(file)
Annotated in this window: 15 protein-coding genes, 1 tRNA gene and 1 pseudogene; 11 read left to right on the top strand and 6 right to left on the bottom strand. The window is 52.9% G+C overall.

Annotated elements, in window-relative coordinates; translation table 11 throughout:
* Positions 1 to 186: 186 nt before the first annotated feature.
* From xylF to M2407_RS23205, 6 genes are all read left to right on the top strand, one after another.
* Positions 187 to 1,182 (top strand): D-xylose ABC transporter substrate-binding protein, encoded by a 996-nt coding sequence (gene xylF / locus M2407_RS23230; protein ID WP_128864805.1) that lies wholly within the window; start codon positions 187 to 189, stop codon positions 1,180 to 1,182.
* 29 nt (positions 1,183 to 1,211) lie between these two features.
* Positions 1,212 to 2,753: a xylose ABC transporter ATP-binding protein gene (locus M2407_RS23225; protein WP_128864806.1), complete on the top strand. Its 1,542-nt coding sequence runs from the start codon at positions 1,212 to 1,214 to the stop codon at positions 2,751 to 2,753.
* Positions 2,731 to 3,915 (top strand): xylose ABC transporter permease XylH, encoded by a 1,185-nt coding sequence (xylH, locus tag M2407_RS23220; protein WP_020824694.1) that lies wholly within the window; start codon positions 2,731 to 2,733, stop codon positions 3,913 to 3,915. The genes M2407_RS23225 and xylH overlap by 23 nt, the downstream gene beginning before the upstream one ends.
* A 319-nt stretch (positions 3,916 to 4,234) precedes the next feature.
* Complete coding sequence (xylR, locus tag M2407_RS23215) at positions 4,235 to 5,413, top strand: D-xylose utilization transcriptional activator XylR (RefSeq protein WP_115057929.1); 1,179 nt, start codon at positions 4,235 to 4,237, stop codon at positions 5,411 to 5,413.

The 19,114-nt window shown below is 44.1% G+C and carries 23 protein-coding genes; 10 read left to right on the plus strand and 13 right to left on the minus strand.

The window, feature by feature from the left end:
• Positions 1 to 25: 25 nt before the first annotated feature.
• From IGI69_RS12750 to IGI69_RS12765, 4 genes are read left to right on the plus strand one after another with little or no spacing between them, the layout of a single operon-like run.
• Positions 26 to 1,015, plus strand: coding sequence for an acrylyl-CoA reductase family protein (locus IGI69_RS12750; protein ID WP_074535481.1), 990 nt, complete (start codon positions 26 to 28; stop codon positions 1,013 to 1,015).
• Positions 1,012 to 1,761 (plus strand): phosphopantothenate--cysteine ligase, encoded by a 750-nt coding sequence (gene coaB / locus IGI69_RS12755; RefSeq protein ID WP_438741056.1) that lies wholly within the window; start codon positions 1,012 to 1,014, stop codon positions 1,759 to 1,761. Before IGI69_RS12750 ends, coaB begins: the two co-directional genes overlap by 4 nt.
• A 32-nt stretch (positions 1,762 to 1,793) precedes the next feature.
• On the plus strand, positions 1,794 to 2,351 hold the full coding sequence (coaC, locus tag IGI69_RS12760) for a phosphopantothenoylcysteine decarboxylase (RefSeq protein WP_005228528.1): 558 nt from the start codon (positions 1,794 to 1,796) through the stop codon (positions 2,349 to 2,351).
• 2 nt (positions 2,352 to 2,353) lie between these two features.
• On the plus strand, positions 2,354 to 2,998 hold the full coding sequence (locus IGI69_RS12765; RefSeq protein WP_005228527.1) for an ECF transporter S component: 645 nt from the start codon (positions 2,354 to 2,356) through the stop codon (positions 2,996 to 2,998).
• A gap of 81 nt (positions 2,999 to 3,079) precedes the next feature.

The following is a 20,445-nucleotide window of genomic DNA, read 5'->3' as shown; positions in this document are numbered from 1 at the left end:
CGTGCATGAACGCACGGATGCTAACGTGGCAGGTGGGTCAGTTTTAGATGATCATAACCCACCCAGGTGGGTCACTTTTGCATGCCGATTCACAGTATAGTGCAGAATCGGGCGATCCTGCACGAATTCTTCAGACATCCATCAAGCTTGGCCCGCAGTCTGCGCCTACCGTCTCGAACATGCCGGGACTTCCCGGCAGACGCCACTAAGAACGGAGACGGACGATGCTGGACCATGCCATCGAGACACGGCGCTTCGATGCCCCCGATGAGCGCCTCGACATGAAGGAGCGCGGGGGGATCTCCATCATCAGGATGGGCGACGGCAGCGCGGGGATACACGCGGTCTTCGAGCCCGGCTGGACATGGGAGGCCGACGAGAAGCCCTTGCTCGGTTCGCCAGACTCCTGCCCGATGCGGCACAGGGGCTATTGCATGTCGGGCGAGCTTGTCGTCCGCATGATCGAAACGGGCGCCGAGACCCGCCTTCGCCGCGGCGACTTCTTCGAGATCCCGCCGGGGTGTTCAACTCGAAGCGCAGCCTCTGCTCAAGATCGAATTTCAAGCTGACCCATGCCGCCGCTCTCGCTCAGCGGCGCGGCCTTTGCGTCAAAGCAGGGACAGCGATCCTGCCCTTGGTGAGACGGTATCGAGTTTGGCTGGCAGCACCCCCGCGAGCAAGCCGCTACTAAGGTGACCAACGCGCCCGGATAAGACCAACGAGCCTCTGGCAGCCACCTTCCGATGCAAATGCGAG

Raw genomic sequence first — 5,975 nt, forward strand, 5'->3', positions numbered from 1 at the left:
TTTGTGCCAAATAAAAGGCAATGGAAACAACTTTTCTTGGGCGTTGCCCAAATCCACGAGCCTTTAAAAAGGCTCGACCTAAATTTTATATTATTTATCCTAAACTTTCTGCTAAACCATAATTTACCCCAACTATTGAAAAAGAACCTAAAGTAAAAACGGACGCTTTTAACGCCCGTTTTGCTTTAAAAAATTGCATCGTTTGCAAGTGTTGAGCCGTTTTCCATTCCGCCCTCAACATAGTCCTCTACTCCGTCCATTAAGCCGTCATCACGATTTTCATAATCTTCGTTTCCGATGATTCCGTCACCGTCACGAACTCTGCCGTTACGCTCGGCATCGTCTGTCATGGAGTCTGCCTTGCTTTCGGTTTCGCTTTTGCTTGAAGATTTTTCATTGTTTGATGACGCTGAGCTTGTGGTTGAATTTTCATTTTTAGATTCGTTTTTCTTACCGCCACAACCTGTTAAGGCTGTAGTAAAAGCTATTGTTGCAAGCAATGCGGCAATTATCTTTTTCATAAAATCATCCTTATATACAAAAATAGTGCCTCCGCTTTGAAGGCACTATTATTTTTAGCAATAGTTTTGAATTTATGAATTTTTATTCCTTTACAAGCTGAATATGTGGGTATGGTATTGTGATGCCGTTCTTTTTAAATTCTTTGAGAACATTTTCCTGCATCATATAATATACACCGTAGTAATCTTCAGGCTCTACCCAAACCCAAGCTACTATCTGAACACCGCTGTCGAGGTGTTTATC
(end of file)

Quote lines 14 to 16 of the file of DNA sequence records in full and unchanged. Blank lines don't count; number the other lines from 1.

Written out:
• From IGI69_RS12750 to IGI69_RS12765, 4 genes are read left to right on the plus strand one after another with little or no spacing between them, the layout of a single operon-like run.
• Positions 26 to 1,015, plus strand: coding sequence for an acrylyl-CoA reductase family protein (locus IGI69_RS12750; protein ID WP_074535481.1), 990 nt, complete (start codon positions 26 to 28; stop codon positions 1,013 to 1,015).
• Positions 1,012 to 1,761 (plus strand): phosphopantothenate--cysteine ligase, encoded by a 750-nt coding sequence (gene coaB / locus IGI69_RS12755; RefSeq protein ID WP_438741056.1) that lies wholly within the window; start codon positions 1,012 to 1,014, stop codon positions 1,759 to 1,761. Before IGI69_RS12750 ends, coaB begins: the two co-directional genes overlap by 4 nt.